So this indicates at least two Kingdoms, or levels of the Kingdom. The Celestial Kingdom is the highest level:

“By fullness of the gospel is meant all the ordinances and principles that pertain to the exaltation in the CELESTIAL Kingdom” (Doctrine & Covenants 27:5, section 76 & 135:3)

Those who go through the Mormon Temple Ceremony and are obedient to the end so that their personal works of obedience are sufficient to cover their personal sins, will enter the Celestial Kingdom – the highest degree of glory – and become gods and goddesses. That’s in Doctrines of Salvation, Vol. 2 pp 44-46.

The lowest level (what some might call hell) was spoken of by Brigham Young in “Journal of Discourses” Vol 8 p 222. He maintained that there would not be any women in hell (God having reserved them all for Mormon men to have as wives in the kingdom). Hell is mentioned in the B of M quite a lot, e.g. 1 Nephi 14:3, 2 Nephi 9:16, 28, 15: 21-23, Mosiah 3:25, Alma 34:35, Helaman 6:28, 13:25-26.

From the link below is an article on progression and exaltation, part of which says:

“From the scriptures we learn that there are three kingdoms of glory in heaven. The Apostle Paul mentioned that he knew a man who was “caught up to the third heaven” (2 Corinthians 12:2). Paul named two of the kingdoms in heaven: the celestial and the terrestrial (see 1 Corinthians 15:40–42). The celestial is the highest, and the terrestrial is second. Through latter-day revelation we learn that the third kingdom is the telestial kingdom (see D&C 76:81). We also learn that there are three heavens or degrees within the celestial kingdom (see D&C 131:1).” https://www.lds.org/manual/gospel-principles/chapter-47-exaltation?lang=eng

The second point that is vital to understand about LDS doctrine is what Jesus accomplished by his death and resurrection, bearing in mind that they say Jesus was created as a spirit creature by the god Elohim and his spirit ‘wife,’ as the firstborn of huge numbers of other spirit children they gave birth to in another universe. This means that whatever deity they ascribe to Jesus, it is not the deity of the Trinity doctrine, which maintains that he is the uncreated, eternal Son of God, having the same being as the one and only God. Their Jesus is a creature who worked his way up to deity; one of myriad other deities.

Latter Day Saints believe that Jesus secured the resurrection from the dead of everybody [see 1st quote, above], so that they could then be judged as to their eternal destiny: either in the celestial kingdom (the highest level), the terrestrial kingdom (the middle level), or the telestial kingdom. This means that LDS believers are not “worried” about those who claim to be Christians, but who fall short of what their religion states is required to be admitted into the highest level, the celestial kingdom (requiring Joseph Smith’s permission, by the way). Those who are not temple-sealed, married, tithe-paying Latter Day Saints will still get into the next level of the kingdom, so they are not unduly concerned about them. Nor does any of their literature express much concern about downright unbelievers, as far as I have been able to ascertain. They will end up in the telestial kingdom. They can call themselves whatever they will, they can live however they like, they will all be sorted, and it is the goal of all good LDS believers to work their way up into the celestial kingdom. They don’t even think about “accepting” others who self-identify as ‘Christian’. Accepting them is not part of their theology, so it would appear. They expect people who study their religion and doctrines to come to the conclusion that they must be baptised into the LDS religion, because their idea of the Holy Spirit will give them “a burning in the bosom” to convict them.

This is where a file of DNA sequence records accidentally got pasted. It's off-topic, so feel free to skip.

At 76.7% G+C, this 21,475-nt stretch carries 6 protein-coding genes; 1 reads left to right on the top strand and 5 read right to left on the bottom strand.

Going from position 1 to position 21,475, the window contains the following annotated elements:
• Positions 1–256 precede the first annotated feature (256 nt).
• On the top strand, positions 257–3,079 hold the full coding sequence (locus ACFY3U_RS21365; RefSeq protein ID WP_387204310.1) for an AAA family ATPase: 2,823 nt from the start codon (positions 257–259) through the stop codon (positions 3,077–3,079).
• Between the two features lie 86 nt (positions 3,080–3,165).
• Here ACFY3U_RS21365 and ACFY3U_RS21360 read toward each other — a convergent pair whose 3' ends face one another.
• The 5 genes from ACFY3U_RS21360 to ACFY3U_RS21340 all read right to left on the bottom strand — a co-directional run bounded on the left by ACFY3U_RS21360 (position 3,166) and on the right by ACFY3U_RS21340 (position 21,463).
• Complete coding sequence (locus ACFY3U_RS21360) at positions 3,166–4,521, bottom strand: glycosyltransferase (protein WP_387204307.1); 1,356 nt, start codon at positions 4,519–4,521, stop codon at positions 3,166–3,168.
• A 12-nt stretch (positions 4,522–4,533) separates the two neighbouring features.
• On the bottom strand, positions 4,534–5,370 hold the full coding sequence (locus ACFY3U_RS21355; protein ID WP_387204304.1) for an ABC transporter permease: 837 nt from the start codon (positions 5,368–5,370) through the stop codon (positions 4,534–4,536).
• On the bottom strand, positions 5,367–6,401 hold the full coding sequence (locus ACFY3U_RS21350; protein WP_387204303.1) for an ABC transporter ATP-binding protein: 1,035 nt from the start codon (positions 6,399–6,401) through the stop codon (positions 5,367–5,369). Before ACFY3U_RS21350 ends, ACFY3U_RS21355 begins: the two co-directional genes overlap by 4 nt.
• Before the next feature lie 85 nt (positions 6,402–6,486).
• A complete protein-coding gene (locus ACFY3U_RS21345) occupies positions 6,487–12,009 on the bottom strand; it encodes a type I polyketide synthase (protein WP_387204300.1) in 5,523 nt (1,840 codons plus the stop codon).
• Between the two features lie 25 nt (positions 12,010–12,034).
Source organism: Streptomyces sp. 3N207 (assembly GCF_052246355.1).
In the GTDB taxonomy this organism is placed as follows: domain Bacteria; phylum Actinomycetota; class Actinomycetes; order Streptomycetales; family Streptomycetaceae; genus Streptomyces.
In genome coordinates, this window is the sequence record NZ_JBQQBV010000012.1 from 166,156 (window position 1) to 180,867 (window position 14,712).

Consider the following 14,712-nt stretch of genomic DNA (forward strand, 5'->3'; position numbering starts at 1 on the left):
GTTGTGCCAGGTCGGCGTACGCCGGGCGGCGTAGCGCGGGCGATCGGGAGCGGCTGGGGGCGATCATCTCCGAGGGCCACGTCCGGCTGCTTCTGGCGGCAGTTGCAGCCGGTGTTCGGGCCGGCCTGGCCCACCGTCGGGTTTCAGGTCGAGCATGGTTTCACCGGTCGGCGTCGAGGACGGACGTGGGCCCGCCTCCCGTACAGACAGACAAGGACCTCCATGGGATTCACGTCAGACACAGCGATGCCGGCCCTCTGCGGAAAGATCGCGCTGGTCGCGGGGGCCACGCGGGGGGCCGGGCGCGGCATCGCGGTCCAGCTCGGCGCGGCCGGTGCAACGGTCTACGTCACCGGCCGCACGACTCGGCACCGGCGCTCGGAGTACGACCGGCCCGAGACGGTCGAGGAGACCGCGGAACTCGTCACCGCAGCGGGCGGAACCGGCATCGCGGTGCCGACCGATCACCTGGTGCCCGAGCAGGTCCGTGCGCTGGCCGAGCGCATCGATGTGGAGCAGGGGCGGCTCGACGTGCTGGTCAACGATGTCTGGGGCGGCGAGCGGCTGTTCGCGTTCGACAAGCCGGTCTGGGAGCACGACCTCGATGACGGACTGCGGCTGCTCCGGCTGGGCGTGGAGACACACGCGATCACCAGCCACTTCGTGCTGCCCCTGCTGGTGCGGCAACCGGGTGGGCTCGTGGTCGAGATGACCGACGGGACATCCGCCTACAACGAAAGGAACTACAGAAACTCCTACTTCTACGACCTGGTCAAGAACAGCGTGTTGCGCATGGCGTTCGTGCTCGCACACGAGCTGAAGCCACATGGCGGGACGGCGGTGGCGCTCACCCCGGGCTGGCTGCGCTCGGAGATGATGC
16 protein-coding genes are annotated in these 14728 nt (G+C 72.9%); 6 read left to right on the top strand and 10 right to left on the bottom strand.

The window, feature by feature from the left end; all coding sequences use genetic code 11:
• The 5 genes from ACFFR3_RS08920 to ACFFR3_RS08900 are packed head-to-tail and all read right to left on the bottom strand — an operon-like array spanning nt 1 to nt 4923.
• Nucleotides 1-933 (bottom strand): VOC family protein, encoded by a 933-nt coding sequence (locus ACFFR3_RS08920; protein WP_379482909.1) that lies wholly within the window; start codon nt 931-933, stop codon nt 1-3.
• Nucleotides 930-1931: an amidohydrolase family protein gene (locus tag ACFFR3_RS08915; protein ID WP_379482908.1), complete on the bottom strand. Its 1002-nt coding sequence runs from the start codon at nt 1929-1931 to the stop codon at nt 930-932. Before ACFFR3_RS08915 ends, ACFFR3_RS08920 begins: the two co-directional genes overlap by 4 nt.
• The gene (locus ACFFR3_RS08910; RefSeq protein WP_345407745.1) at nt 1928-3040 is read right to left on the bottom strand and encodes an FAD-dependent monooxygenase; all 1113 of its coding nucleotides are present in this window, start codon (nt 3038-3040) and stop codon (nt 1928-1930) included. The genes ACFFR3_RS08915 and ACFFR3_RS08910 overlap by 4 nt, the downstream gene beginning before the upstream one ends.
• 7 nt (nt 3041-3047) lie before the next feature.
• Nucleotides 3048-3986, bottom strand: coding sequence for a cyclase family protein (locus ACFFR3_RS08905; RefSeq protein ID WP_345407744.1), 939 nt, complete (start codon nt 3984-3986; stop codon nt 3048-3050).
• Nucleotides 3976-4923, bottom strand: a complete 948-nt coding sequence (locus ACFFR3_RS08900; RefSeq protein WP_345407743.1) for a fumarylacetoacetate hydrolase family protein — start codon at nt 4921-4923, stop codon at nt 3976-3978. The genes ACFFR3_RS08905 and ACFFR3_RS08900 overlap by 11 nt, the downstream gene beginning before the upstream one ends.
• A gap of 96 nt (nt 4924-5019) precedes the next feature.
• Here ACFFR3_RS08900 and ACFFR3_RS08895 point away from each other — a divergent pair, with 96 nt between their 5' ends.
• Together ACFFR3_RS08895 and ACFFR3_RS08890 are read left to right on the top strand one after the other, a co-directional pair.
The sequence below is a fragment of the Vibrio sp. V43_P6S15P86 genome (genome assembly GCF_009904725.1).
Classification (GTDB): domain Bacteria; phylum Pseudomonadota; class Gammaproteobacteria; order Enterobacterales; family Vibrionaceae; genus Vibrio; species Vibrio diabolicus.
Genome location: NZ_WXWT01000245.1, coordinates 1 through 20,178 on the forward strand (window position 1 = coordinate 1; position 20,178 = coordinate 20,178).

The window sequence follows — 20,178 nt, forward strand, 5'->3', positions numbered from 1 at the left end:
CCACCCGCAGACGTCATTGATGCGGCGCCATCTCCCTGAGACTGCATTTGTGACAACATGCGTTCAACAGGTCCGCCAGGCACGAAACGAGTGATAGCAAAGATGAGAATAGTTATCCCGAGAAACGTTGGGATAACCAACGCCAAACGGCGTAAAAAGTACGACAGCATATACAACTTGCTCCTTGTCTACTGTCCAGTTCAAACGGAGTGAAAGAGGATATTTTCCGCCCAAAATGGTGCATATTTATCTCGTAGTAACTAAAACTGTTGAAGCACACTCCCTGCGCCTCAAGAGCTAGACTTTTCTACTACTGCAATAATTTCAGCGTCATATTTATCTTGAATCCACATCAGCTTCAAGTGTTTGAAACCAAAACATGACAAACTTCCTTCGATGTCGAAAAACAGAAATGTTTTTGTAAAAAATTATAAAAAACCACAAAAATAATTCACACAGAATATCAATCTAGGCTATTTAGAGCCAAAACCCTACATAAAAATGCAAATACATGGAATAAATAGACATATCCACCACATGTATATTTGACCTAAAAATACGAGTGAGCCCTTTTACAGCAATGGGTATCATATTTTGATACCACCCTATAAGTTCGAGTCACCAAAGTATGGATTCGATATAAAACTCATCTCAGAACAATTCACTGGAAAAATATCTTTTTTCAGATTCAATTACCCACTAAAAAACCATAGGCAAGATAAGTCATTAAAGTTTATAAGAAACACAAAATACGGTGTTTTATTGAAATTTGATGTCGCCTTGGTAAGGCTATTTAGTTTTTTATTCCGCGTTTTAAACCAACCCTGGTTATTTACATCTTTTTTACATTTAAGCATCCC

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Jesus Christ Himself doesn't agree with your premise

Not every one that saith unto me, Lord, Lord, shall enter into the kingdom of heaven; but he that doeth the will of my Father which is in heaven. Many will say to me in that day, Lord, Lord, have we not prophesied in thy name? and in thy name have cast out devils? and in thy name done many wonderful works? And then will I profess unto them, I never knew you: depart from me, ye that work iniquity. from me, ye that work iniquity. (Matthew 7:21-23)

The Lord taught that some people who self-identify as Christian will be excluded from His kingdom. But He also taught something else that the LDS Church completely believes in:

And John answered and said, Master, we saw one casting out devils in thy name; and we forbad him, because he followeth not with us. And Jesus said unto him, Forbid him not: for he that is not against us is for us. (Luke 9:49-50)

Those two verses seem to identify a paradox. On the one hand, people who self-identify as Christian are excluded. On the other hand, people who self-identify as Christian are included.

What the LDS Church believes is that Jesus' Kingdom is divided into various glories.1 The highest glory is reserved for those who embrace the testimony of Christ fully and who receive covenants and ordinances via the full authority of Christ (D&C 76:50-70).